You may try to show compassion or concern by saying, How can I help? or What do you need from me right now? Most people in the grip of a mood are really struggling and could benefit from some kindness and support. Your task is to feel compassion for your spouse’s struggle, while politely insisting the issue be expressed with clarity and maturity, with a minimum of histrionics and carrying-on. Try to avoid coming off as cold, judgmental or disapproving: accept the person while refusing to engage with his symptoms.
It helps to keep in mind your spouse’s positive qualities, the love, goodness and decency you recognized when you married them. Those qualities are still in there, but your spouse has become separated from them in the dark morass of their mood. Imagine yourself dealing with their good inner self rather than coping with their difficult symptoms; it will help you stay positive and loving.
When your spouse is uncommunicative or really in the dark throes of their mood, it may be necessary to give them some space. It may be helpful for you to leave for a while, to go for a walk or out for a cup of tea. Avoid the appearance of abandoning, stalking out or otherwise reacting harshly to their behavior; that only prolongs the symptoms. Just calmly maintain your boundaries, say where you are going and when you’ll be back and go do what you need to do in order to keep from being sucked in.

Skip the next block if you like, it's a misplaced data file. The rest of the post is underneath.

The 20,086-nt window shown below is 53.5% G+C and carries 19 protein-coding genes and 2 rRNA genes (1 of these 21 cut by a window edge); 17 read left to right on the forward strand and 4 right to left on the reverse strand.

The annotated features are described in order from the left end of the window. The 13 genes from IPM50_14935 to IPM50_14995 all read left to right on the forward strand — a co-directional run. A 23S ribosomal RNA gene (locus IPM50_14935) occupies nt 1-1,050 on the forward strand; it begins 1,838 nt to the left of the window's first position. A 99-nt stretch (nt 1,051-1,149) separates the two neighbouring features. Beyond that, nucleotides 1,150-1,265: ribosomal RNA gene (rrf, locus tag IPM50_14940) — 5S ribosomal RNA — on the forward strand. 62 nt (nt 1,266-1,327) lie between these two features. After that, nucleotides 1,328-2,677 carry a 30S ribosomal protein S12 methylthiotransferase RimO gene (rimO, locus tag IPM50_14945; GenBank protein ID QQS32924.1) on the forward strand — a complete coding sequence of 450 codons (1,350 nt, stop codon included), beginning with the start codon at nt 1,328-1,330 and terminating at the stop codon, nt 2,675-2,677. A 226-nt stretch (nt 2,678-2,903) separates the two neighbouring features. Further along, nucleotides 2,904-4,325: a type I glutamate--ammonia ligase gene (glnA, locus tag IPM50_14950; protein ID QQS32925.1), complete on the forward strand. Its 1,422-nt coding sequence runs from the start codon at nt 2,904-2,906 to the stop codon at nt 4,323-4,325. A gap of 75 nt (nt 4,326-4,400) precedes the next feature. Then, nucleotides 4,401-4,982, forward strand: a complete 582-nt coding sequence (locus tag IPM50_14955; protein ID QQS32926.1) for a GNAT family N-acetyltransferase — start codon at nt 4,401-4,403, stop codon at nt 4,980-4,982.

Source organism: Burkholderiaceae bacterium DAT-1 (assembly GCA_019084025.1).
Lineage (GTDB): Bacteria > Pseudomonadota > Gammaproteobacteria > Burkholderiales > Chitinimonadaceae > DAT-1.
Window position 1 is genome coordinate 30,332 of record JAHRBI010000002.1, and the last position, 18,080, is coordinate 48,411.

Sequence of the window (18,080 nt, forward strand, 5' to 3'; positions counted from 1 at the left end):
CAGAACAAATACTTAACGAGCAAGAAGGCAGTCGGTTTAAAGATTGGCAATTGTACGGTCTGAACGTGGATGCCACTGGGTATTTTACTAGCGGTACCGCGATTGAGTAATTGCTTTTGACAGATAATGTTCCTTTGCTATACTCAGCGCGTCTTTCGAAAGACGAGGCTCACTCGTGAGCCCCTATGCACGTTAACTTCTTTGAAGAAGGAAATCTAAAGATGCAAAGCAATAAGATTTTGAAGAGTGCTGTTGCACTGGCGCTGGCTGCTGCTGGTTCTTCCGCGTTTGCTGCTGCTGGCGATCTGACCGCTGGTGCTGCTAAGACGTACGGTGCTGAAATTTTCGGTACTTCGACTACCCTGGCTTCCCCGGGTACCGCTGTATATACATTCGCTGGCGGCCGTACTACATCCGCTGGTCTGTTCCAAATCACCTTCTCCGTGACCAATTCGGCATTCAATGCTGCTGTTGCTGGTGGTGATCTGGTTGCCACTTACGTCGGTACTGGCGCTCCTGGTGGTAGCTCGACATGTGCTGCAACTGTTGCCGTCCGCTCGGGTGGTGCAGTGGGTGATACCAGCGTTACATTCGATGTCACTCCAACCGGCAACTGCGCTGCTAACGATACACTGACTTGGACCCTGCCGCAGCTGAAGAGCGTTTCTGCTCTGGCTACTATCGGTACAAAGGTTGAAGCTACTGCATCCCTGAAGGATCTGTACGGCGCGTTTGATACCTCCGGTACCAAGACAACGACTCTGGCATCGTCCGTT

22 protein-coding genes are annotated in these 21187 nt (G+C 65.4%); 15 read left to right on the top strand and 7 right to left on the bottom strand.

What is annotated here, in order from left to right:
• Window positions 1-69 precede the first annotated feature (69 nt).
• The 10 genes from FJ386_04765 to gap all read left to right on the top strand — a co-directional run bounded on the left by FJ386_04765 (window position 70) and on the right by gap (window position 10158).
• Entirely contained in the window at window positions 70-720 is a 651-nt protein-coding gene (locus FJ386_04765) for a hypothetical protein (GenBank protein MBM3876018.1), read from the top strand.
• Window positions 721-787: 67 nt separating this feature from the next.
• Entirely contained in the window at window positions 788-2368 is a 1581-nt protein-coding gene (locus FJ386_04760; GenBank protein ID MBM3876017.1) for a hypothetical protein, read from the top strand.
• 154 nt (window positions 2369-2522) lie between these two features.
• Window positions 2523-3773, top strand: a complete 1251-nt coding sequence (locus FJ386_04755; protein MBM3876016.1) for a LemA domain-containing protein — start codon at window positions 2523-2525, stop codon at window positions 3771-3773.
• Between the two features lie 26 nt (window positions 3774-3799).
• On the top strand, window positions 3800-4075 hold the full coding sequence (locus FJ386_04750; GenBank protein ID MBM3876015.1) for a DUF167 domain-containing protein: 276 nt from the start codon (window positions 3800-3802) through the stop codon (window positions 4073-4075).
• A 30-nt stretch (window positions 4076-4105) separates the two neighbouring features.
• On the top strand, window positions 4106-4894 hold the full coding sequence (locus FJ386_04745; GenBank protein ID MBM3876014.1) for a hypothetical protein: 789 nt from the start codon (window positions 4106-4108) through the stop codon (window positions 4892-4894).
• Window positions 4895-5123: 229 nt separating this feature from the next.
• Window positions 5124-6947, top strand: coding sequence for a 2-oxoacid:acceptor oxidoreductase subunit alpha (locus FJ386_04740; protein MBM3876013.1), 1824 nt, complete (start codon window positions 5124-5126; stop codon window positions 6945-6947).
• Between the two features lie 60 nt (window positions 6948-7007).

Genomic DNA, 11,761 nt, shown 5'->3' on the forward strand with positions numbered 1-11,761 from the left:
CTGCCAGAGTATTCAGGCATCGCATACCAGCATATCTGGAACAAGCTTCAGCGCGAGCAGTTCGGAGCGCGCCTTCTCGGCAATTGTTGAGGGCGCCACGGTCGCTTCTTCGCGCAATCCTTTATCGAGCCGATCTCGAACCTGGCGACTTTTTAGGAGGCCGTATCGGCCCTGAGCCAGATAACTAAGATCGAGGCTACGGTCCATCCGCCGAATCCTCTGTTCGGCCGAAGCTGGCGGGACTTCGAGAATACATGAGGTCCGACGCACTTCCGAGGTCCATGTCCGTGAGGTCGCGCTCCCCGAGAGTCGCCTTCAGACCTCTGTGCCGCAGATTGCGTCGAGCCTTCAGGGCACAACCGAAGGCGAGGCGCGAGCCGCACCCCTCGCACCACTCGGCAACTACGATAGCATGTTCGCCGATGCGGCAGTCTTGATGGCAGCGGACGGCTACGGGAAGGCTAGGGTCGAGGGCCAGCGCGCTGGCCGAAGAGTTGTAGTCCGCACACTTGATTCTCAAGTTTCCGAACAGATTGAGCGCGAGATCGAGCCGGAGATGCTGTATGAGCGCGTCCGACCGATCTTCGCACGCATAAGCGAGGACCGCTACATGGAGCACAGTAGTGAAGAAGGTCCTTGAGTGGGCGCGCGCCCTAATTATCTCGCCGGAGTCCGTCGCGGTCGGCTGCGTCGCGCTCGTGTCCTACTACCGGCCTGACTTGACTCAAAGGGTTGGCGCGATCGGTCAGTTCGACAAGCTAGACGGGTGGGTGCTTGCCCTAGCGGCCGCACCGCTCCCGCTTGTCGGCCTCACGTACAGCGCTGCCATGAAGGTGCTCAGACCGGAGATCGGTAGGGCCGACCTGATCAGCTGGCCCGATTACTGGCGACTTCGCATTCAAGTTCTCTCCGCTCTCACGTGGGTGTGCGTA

If the moody episodes persist or become deeper and darker, you may need to consult a medical professional. In its extreme, moodiness may be masking a deeper problem, such as depression or a chemical imbalance. But most often the mood eventually passes and your spouse returns to being their normal self. This may be the best opportunity to make further inquiries as to your spouse’s understanding of their inner conflict: the optimal time to inquire is when they are not in the throes of their symptoms.
We all get moody from time to time. Particularly when multiple ongoing challenges arrive simultaneously (money is low, the kids are sick, job security is threatened, etc.), it is often difficult to pinpoint exactly what is bothering us. During times such as these, the tendency toward moodiness increases, at least until we are able to get a handle on what is happening and begin to sort things out. Sometimes something as simple as strange dreams or consecutive days of bad weather may be enough to set us off.
Try to be gentle and understanding. But be aware that most problems arise when the non moody spouse tries to quietly grin and bear the antics of the other. Feelings of anger and resentment may gradually build up and the next thing you know, you’re going from 0 to 60 in 3.4 seconds when your spouse walks in the door with that look on their face. Be loving, be attentive but don’t buy in.
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This booklet is written by William R. Colagrande, MS a NY State licensed psychotherapist with over thirty years experience. So I Married Someone Moody features an easy to follow fictional narrative to illustrate and personalize the course material, insightful questions to reflect upon and supplemental readings geared to help you improve the love, warmth and closeness you feel in your marriage.